Fly ash bricks are constructed at least partially from the residue of burnt coal. Depending on the type of coal that is burned, the resulting fly ash can take a number of different forms. Some kinds of fly ash require a cementing agent, such as quicklime or Portland cement. Other types contain a large enough percentage of lime that they are self setting, requiring only the addition of water to be turned into fly ash bricks. These bricks have been utilized in construction since the 1950s in some parts of the world, and in certain configurations are able to meet or exceed specifications for clay or cement bricks.
When coal is burned, one of the results is a fine powder known as fly ash. While other ashes might settle at the base of the furnace where the coal is being burned, fly ash is light and fine enough that flue gases often are able to carry it up through the chimney. In the past, this ash was typically allowed to escape into the atmosphere, though in many locations environmental regulations the fly ash must be captured for safe disposal or reuse. Since toxic materials like mercury and lead may be highly concentrated in fly ash, this can lead to environmental or health concerns.
Since the 1950s in places like the United Kingdom (UK) and the 1970s in parts of Africa, houses and other structures have been build with fly ash bricks. The construction and quality of these bricks has varied over the years, with certain mixes being stable and others swelling or deforming when in contact with water or other moisture. Developments in the early 21st century led to fly ash bricks that contained a type of fly ash that is naturally high in lime and which can meet or exceed specifications for traditional types of bricks. This technology may also be used to create fly ash pavers and other applications.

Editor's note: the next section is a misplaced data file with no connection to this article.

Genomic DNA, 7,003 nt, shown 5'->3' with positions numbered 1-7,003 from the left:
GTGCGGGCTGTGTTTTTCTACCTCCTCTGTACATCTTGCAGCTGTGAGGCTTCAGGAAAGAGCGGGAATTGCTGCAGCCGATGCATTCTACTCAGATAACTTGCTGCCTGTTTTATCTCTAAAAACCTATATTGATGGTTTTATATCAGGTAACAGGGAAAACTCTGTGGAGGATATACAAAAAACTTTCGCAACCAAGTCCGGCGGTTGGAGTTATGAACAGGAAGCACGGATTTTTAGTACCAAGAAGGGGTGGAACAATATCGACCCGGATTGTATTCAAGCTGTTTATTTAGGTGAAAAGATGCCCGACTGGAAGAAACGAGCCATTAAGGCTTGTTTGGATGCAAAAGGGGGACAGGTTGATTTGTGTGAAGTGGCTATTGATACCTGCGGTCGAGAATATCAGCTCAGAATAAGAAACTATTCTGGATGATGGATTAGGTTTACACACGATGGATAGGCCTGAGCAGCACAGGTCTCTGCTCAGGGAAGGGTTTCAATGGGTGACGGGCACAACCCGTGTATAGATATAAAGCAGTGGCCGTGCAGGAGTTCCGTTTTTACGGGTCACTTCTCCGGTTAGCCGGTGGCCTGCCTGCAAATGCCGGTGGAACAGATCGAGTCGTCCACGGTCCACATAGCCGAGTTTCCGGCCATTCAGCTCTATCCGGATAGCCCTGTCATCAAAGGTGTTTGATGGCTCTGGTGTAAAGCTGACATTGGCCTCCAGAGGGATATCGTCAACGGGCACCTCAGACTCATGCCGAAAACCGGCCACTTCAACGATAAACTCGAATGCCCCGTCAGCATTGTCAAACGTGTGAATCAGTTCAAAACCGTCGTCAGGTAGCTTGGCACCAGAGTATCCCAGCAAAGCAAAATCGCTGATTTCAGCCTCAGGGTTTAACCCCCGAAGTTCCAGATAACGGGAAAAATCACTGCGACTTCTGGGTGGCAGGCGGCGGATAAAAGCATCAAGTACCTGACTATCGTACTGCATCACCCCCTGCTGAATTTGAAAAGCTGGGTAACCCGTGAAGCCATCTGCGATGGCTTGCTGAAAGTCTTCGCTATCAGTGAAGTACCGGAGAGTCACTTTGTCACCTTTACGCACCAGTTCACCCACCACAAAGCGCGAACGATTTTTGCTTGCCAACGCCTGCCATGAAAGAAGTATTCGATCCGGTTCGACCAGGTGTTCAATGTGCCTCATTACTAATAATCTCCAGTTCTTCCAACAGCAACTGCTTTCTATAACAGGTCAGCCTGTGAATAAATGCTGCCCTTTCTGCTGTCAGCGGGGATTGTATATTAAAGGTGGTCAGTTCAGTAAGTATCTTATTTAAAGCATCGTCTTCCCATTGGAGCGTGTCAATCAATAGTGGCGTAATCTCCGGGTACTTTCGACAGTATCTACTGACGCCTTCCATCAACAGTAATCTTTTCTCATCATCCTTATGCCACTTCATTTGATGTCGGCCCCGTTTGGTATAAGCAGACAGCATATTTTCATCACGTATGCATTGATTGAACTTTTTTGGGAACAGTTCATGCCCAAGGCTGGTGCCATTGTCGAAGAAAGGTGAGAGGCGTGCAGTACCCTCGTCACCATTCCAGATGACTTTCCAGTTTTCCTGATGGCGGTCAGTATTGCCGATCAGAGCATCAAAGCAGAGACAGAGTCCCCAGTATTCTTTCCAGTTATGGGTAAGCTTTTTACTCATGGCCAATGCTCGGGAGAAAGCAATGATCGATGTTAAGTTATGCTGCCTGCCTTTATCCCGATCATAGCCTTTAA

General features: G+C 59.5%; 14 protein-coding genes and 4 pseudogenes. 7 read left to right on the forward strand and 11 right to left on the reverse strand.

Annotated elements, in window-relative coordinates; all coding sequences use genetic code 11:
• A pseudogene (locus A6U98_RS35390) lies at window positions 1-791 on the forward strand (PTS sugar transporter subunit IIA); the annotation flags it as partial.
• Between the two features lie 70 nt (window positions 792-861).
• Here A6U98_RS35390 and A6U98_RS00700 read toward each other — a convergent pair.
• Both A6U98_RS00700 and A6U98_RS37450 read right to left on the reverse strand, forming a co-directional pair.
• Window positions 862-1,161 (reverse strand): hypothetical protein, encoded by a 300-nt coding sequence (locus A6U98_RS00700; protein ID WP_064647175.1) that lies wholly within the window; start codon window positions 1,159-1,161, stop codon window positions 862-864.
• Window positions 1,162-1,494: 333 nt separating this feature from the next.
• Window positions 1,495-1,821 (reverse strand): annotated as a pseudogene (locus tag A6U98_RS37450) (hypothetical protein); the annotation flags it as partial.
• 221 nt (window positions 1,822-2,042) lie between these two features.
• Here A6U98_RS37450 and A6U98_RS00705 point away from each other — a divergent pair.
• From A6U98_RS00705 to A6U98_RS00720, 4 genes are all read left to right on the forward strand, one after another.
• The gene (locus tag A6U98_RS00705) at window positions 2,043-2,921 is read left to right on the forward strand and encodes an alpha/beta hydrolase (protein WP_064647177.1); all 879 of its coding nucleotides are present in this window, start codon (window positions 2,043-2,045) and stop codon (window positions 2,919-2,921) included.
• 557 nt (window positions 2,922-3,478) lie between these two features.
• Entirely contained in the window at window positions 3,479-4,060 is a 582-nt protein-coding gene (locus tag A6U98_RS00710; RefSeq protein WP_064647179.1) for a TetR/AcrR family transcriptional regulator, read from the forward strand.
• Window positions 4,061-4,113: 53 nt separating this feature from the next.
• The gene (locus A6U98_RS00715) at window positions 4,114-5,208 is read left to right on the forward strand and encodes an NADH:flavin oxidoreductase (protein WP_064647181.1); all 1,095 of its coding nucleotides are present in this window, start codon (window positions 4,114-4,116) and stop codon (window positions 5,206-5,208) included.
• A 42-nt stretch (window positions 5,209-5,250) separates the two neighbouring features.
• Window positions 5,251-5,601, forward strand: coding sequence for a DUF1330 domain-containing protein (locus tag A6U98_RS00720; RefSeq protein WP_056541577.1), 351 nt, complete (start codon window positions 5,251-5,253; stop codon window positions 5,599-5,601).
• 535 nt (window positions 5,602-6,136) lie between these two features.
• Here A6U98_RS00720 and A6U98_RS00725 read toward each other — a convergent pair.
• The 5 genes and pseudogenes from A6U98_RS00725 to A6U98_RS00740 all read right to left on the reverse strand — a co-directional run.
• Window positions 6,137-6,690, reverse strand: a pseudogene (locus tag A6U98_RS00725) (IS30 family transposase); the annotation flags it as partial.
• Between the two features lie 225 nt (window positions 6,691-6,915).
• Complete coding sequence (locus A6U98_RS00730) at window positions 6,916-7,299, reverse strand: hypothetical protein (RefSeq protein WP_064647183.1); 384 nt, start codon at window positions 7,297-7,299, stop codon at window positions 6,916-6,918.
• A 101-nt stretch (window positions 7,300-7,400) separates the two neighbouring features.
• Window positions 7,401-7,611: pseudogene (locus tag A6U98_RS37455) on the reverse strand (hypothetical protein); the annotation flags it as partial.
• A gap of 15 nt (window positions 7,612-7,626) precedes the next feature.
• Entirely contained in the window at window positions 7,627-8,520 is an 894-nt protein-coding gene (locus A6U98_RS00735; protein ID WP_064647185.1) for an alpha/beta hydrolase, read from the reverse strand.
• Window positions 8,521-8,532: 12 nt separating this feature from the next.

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In addition to using fly ash to make bricks, it is also often used in concrete manufacturing. When used in concrete, fly ash typically replaces 30% or less of the cement that would otherwise be used in the mixture. In certain other cases, fly ash may replace as much as 70% of the Portland cement. Depending on the specific mixture and use of the concrete, the presence of fly ash instead of Portland cement can actually result in stronger concrete.